All the writers, book-sellers, readers, and listeners at the Pollard Memorial Library’s Author Round-Up at Mill No. 5 had a top-notch time yesterday. I dare one city of Lowell’s size to come up with the writers line-up that Sean Thibodeau of the Pollard put together for readings from 12 noon to 5 pm. The crowd was steady all day and swelled at times to fill the right-angle corridor near Luna Theatre and then spill into the right-sized performance room that most of us had never seen before. The literature niche was an adjunct to the big Pulp and Press-themed Bazaar that drew half-a-thousand people probably to the fourth floor of the mill, which is the epicenter of groovy Lowell. My favorite scene of the day was the yoga practitioners in yoga-gear with their custom mats squeezing through the literati hoard in the hallway on their way to the yoga stadium somewhere farther down the hall. I heard that the yoga classes are so popular that more teachers have been hired. Who knew? From the elevator entry to Luna and down into the nooks-and-crannies of Lowell’s current “It place,” people and not a few dogs, all well-behaved, made a big buzz until closing time. The authors reading earned respectable-sized audiences. Publishers, in total, sold a couple of hundred books, I’d estimate from my sales at the Loom Press table. That is a good day for a local book fair.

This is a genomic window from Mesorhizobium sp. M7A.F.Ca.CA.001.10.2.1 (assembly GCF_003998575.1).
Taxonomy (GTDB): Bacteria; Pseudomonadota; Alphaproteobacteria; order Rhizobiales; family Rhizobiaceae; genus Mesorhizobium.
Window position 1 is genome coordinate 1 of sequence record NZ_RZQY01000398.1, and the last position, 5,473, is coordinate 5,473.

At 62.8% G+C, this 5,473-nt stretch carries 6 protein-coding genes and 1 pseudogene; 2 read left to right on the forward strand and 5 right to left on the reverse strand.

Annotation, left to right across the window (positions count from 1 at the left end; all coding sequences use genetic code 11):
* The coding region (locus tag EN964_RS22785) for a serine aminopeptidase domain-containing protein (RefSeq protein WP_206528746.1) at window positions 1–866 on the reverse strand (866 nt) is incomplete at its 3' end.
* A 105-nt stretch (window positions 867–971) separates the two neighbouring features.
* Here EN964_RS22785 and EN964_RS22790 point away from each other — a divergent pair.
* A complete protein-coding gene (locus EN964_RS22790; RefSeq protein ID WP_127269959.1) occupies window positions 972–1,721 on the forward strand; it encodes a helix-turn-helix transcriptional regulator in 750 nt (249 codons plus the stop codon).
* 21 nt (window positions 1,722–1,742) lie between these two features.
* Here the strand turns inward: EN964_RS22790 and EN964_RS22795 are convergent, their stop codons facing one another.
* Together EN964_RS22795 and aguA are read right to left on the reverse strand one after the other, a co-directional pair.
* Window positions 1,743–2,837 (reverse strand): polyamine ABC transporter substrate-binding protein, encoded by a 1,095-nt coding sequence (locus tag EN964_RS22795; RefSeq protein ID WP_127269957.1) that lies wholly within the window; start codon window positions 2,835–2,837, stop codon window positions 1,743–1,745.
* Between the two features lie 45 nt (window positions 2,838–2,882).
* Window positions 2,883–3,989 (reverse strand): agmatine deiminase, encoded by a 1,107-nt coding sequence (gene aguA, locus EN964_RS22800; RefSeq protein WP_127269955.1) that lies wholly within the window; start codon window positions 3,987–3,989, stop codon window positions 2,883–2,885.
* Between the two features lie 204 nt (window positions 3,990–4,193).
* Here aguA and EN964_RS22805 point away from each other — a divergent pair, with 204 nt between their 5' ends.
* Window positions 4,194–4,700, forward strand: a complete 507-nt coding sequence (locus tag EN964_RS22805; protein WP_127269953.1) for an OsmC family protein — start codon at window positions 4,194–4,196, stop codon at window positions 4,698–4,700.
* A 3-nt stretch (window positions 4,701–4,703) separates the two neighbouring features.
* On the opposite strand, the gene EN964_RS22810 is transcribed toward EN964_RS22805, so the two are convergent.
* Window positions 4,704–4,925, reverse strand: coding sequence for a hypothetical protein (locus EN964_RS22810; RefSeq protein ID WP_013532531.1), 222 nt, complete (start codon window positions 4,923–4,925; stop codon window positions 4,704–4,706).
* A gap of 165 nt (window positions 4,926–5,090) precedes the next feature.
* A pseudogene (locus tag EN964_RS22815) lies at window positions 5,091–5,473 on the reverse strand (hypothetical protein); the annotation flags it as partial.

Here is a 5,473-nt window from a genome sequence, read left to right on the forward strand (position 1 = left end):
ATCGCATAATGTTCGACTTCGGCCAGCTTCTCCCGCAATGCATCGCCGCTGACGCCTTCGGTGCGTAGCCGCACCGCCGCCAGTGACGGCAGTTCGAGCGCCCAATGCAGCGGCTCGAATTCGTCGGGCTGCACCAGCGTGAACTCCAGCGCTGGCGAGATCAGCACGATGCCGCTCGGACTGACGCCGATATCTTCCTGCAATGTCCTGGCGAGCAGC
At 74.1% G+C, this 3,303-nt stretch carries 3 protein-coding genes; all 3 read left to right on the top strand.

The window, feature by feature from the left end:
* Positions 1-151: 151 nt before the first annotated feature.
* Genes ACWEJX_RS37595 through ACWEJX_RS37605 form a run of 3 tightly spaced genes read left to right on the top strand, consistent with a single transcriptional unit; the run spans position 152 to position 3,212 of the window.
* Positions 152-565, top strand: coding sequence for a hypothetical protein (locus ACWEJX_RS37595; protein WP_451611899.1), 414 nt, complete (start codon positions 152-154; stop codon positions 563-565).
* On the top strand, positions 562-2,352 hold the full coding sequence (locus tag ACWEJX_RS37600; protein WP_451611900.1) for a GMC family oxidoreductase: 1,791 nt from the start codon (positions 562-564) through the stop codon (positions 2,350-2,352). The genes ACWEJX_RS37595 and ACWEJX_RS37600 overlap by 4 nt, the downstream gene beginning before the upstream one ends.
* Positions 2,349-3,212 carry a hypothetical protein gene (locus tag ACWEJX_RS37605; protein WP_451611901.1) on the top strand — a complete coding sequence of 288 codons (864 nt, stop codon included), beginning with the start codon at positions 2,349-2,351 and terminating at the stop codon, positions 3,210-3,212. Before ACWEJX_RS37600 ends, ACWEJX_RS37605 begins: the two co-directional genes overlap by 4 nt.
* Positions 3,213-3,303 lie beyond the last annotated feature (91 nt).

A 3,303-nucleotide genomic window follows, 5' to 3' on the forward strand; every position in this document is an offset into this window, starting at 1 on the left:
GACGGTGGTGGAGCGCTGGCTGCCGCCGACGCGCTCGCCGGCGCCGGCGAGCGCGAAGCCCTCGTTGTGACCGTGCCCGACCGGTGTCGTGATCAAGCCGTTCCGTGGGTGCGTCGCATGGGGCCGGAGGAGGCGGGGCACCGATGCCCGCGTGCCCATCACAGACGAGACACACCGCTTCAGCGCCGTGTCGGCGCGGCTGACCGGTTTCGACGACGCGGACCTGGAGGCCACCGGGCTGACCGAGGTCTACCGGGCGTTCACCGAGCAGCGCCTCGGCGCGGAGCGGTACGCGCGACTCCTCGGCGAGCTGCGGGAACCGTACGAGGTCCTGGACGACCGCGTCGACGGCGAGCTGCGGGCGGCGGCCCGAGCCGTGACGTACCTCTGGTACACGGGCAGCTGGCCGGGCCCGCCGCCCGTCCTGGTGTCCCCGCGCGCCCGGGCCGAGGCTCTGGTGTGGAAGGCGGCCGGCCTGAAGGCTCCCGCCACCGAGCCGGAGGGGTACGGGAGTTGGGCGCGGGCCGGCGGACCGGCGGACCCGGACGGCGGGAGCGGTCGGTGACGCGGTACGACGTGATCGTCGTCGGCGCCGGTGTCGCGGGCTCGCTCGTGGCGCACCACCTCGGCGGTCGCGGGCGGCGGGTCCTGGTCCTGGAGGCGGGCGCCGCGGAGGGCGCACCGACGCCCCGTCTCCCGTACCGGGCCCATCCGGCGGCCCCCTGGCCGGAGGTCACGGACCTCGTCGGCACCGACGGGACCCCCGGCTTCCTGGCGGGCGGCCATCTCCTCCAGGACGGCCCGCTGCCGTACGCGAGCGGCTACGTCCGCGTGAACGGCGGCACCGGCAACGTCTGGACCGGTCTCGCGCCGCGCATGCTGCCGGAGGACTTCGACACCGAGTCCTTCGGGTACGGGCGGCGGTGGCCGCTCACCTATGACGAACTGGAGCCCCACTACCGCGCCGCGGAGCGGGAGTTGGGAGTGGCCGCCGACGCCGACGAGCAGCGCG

Lowell-linked authors checked in from far-flung precincts. Judith Dickerman-Nelson from Vermont. Michael Casey from Andover, and Sean Casey from central Mass. Matt Miller from southeast New Hampshire. Closer to home, downtown-based Al Bouchard read some new Lowell poems. Steve O’Connor brought people to the edge of their seats with an excerpt from his latest novel, “The Witch at Rivermouth,” set around Newburyport. Speaking of N’port, book artist Susan Gaylord Kapuscinski stopped by to share some of her latest book art. Masada Jones was there with her new book from Bootstrap Press, “Becoming Broken,” whose format reminds of the famous Pocket Poets series from City Lights press in San Francisco. Historian Bob Forrant read from “The Big Move,” a collection of interviews with immigrants and refugees in Lowell, a book co-edited with fellow UMass Lowell historian Christoph Strobel. Poet Mark Schorr sold and signed a bunch of copies of his latest, a Loom Press book titled “Bridges to Kerouac,” which was manufactured via the book-production machine at Harvard Bookstore in Cambridge (you insert a flash drive with the electronic file of the book and out pops a bound paperback volume: instant literature). Dick Howe Jr had the pole position in the publishers’ line and didn’t sit down all day as people asked about and bought copies of his two local history titles. Jack Dacey and Steve Anstey moved some merch’ in writers’ row. Speaking of Jacks, playwright, director, and actor Jack Neary was spotted in the crowd, as were writer Peter Eliopoulos and Kerouac scholar Roger Brunelle. Story-writer David Moloney, who is wrapping up his MFA in Creative Writing at Southern N.H. University, was on the reading roster, as was poet Jacquelyn “Jackie” Malone of Lowell, who is part of the Massachusetts Poetry Festival team with Michael Ansara. Lowell’s got something special going on on the literary front. No doubt about it. Watch for more events like this one. Thanks again, Sean Thibodeau, for pulling it all together and to the crew at Mill No. 5 for hosting us.